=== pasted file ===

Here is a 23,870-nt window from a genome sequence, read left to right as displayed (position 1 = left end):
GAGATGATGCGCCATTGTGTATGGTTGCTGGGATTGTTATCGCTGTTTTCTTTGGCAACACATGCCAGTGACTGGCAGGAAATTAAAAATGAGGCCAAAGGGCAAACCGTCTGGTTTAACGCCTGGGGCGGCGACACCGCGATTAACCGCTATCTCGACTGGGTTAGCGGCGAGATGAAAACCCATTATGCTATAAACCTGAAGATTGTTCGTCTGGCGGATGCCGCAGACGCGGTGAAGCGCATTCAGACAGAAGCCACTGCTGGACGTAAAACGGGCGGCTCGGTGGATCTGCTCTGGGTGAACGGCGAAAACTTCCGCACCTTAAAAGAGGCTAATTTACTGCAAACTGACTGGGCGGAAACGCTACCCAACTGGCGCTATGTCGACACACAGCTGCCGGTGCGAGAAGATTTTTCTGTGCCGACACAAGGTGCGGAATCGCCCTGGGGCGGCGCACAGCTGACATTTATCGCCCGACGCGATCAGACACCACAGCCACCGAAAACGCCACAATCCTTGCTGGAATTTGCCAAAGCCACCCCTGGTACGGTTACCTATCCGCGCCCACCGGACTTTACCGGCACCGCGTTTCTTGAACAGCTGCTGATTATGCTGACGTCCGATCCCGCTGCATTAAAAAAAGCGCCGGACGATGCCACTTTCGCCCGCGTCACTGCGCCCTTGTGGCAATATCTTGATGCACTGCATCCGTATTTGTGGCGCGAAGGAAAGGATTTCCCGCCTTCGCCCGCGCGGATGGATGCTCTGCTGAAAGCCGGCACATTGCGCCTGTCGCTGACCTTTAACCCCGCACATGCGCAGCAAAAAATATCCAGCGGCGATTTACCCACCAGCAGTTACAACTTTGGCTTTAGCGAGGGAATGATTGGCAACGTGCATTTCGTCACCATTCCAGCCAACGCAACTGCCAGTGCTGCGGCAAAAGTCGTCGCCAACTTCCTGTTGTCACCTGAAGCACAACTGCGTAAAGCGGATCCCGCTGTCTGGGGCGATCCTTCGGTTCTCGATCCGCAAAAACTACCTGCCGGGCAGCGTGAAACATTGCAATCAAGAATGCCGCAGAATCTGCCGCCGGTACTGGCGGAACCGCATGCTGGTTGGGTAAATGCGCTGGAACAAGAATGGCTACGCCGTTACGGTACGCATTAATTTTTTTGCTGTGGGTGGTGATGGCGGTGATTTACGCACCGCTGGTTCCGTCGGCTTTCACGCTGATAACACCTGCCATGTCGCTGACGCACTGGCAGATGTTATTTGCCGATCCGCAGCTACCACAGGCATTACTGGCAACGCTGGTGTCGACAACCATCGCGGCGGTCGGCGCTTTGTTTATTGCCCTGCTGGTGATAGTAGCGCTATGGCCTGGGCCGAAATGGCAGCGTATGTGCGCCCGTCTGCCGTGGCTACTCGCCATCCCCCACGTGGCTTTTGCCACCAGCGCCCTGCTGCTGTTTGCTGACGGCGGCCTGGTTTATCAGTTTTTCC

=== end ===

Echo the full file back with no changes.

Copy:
Here is a 23,870-nt window from a genome sequence, read left to right as displayed (position 1 = left end):
GAGATGATGCGCCATTGTGTATGGTTGCTGGGATTGTTATCGCTGTTTTCTTTGGCAACACATGCCAGTGACTGGCAGGAAATTAAAAATGAGGCCAAAGGGCAAACCGTCTGGTTTAACGCCTGGGGCGGCGACACCGCGATTAACCGCTATCTCGACTGGGTTAGCGGCGAGATGAAAACCCATTATGCTATAAACCTGAAGATTGTTCGTCTGGCGGATGCCGCAGACGCGGTGAAGCGCATTCAGACAGAAGCCACTGCTGGACGTAAAACGGGCGGCTCGGTGGATCTGCTCTGGGTGAACGGCGAAAACTTCCGCACCTTAAAAGAGGCTAATTTACTGCAAACTGACTGGGCGGAAACGCTACCCAACTGGCGCTATGTCGACACACAGCTGCCGGTGCGAGAAGATTTTTCTGTGCCGACACAAGGTGCGGAATCGCCCTGGGGCGGCGCACAGCTGACATTTATCGCCCGACGCGATCAGACACCACAGCCACCGAAAACGCCACAATCCTTGCTGGAATTTGCCAAAGCCACCCCTGGTACGGTTACCTATCCGCGCCCACCGGACTTTACCGGCACCGCGTTTCTTGAACAGCTGCTGATTATGCTGACGTCCGATCCCGCTGCATTAAAAAAAGCGCCGGACGATGCCACTTTCGCCCGCGTCACTGCGCCCTTGTGGCAATATCTTGATGCACTGCATCCGTATTTGTGGCGCGAAGGAAAGGATTTCCCGCCTTCGCCCGCGCGGATGGATGCTCTGCTGAAAGCCGGCACATTGCGCCTGTCGCTGACCTTTAACCCCGCACATGCGCAGCAAAAAATATCCAGCGGCGATTTACCCACCAGCAGTTACAACTTTGGCTTTAGCGAGGGAATGATTGGCAACGTGCATTTCGTCACCATTCCAGCCAACGCAACTGCCAGTGCTGCGGCAAAAGTCGTCGCCAACTTCCTGTTGTCACCTGAAGCACAACTGCGTAAAGCGGATCCCGCTGTCTGGGGCGATCCTTCGGTTCTCGATCCGCAAAAACTACCTGCCGGGCAGCGTGAAACATTGCAATCAAGAATGCCGCAGAATCTGCCGCCGGTACTGGCGGAACCGCATGCTGGTTGGGTAAATGCGCTGGAACAAGAATGGCTACGCCGTTACGGTACGCATTAATTTTTTTGCTGTGGGTGGTGATGGCGGTGATTTACGCACCGCTGGTTCCGTCGGCTTTCACGCTGATAACACCTGCCATGTCGCTGACGCACTGGCAGATGTTATTTGCCGATCCGCAGCTACCACAGGCATTACTGGCAACGCTGGTGTCGACAACCATCGCGGCGGTCGGCGCTTTGTTTATTGCCCTGCTGGTGATAGTAGCGCTATGGCCTGGGCCGAAATGGCAGCGTATGTGCGCCCGTCTGCCGTGGCTACTCGCCATCCCCCACGTGGCTTTTGCCACCAGCGCCCTGCTGCTGTTTGCTGACGGCGGCCTGGTTTATCAGTTTTTCC